Monthly News Archives: July 2017


Jackson LJ on costs in all judicial reviews: Aarhus rules to apply

31 July 2017 by David Hart QC

 

Review of Fixed Recoverable Costs: Supplemental Report, 31 July 2017 – here

Jackson LJ is still toiling away at costs issues some 8 years after his main report. The original report changed the whole way in which the civil courts go about working how much, if anything, is due from one side to another at the end of a case – budgets being one key element. The main part of this new report concerns extending fixed costs further.

This post is about something different, judicial review. Rather different factors may come into play when you are challenging public authorities. You may have a direct financial or other interest in the outcome, or you may just think that the law needs properly enforcing against those authorities. It does not follow that the winner should recover costs on the same rules as elsewhere in the civil system. And Jackson LJ returns to the question of costs in this context in Chapter 10 of his report.

Since 2013, things have been different in the area of environmental judicial reviews. With substantial prods from the EU, things are now better off for claimants, though recent reforms have sought to put further obstacles in the way of claimants: see my post here.

So it is refreshing to read something from a very senior judge which recognises the true value of judicial review as a whole and why the costs rules need adjusting in this area for the benefit of claimants.

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The end of a chapter

25 July 2017 by Rosalind English

Great Ormond Street Hospital v Yates and Gard –  [2017] EWHC 1909 (Fam) – read judgment

A lot of things have been said, particularly in recent days, by those who know almost nothing about this case but who feel entitled to express opinions. Many opinions have been expressed based on feelings rather than facts.”

So said Francis J, when dealing with an unusual application by Great Ormond Street Hospital (Gosh) asking for an order, rather than a declaration, that Charlie Gard should be allowed to slip away quietly.  The involvement of the White House, the Vatican, the Bambino Gesu Children’s Hospital in Rome and Dr. Hirano and the associated medical centre in the USA  in this story demonstrates the fact that a mere declaration carries too much ambiguity to allow the hospital staff to do what the courts have approved. The terms in which Gosh put its application were unambiguous indeed:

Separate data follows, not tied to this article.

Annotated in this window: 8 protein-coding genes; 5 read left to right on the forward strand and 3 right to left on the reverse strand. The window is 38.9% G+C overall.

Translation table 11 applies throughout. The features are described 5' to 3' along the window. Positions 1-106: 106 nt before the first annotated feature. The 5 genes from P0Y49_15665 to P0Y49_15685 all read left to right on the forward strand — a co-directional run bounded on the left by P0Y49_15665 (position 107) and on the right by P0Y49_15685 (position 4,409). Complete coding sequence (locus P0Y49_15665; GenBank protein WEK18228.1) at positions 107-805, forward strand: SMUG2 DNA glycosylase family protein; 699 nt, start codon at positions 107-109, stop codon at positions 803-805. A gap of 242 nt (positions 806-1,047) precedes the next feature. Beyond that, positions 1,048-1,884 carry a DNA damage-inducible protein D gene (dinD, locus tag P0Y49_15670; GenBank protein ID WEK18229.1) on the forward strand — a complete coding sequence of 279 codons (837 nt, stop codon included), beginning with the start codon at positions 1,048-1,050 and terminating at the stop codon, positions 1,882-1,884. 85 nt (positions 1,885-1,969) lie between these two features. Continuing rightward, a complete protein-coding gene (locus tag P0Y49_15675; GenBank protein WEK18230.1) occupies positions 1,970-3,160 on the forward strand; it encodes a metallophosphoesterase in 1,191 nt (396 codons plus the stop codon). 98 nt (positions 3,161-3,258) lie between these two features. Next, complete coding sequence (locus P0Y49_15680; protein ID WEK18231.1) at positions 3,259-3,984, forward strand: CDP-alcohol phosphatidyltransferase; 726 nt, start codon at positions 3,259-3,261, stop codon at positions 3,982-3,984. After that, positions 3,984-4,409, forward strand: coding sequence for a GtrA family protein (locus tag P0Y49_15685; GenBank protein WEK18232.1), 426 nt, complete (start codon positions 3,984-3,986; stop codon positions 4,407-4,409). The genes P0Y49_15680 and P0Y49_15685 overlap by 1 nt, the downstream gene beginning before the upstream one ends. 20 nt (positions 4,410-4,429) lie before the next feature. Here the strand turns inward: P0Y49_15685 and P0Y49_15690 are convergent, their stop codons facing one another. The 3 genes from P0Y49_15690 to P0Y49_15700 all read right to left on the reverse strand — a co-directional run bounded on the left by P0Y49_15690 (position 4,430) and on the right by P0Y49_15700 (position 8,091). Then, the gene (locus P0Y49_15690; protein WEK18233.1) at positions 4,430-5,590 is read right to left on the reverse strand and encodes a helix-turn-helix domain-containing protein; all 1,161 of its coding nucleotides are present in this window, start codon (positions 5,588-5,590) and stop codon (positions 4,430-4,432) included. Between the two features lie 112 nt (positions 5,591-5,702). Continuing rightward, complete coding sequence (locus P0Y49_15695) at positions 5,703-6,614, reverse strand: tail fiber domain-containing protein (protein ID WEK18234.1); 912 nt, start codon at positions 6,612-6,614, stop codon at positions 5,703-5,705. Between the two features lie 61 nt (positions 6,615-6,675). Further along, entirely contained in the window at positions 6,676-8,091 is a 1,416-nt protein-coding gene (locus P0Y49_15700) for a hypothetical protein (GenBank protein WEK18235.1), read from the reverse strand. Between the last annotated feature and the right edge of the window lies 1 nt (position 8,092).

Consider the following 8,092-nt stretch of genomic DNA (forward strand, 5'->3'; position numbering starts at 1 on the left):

Therefore orders are sought to remove any ambiguity; orders are enforceable. Despite all of the hospitals best endeavours, this appears as potentially necessary. Not for the first time the parents through their solicitors raised the prospect of criminal proceedings against the hospital and its staff. The Hospital understands that no court order best interests proceedings can afford it or its staff from prosecution.

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The Round Up: Lady Hale, Gayle Newland and Ian Paterson’s Sentencing

25 July 2017 by Sarah Ewart

The Law Pod UK podcast for this roundup is available on iTunes – Episode 7

In the news…

The Unduly Lenient Sentence Scheme

Disgraced surgeon Ian Paterson’s sentence has been referred to the Court of Appeal under the Unduly Lenient Sentence Scheme. Paterson was jailed for 15 years in May, having been found guilty of 17 counts of wounding with intent and three of unlawful wounding. The breast surgeon was accused of negligence in performing so-called ‘cleavage-sparing mastectomies’, an unapproved procedure leaving tissue behind for cosmetic reasons and for some women leading to the return of their cancer, and furthermore, of carrying out unnecessary operations where a simple biopsy would have sufficed.

The Unduly Lenient Sentence Scheme was also in the news this week when the Ministry of Justice announced that 19 terror offences would be incorporated, including encouraging terrorism and sharing terrorist propaganda. The Scheme allows anyone to refer a sentence that they feel was lenient to the Attorney-General, who has the power to refer it to the Court of Appeal for reconsideration.
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The clash between open justice and one’s good name

20 July 2017 by David Hart QC

Khuja (formerly known as PNM) v. Times Newspapers [2017] UKSC 49, Supreme Court, read judgment

The outcome of this case is summed up in its title, an unsuccessful attempt to retain anonymity in press reporting.  It is a stark instance of how someone involved in investigations into very serious offences cannot suppress any allegations which may have surfaced in open court, even though no prosecution was ever brought against them.

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Enforcement of environmental law: what is not in the Brexit Bill

20 July 2017 by David Hart QC

I posted recently on the European Union (Withdrawal) Bill and its approach to rolling over EU-derived laws into our domestic law. But a law is only as good as its enforcement makes it, and so we all need to think how this is going to be done post-Brexit. 

NB: there is nothing in the Bill which touches on enforcement; that is for later, if at all.

The issue arises particularly starkly in the environmental field, where there are not so many players with direct legal and commercial interests around (as in, say, equal pay or competition law) to seek consistent enforcement.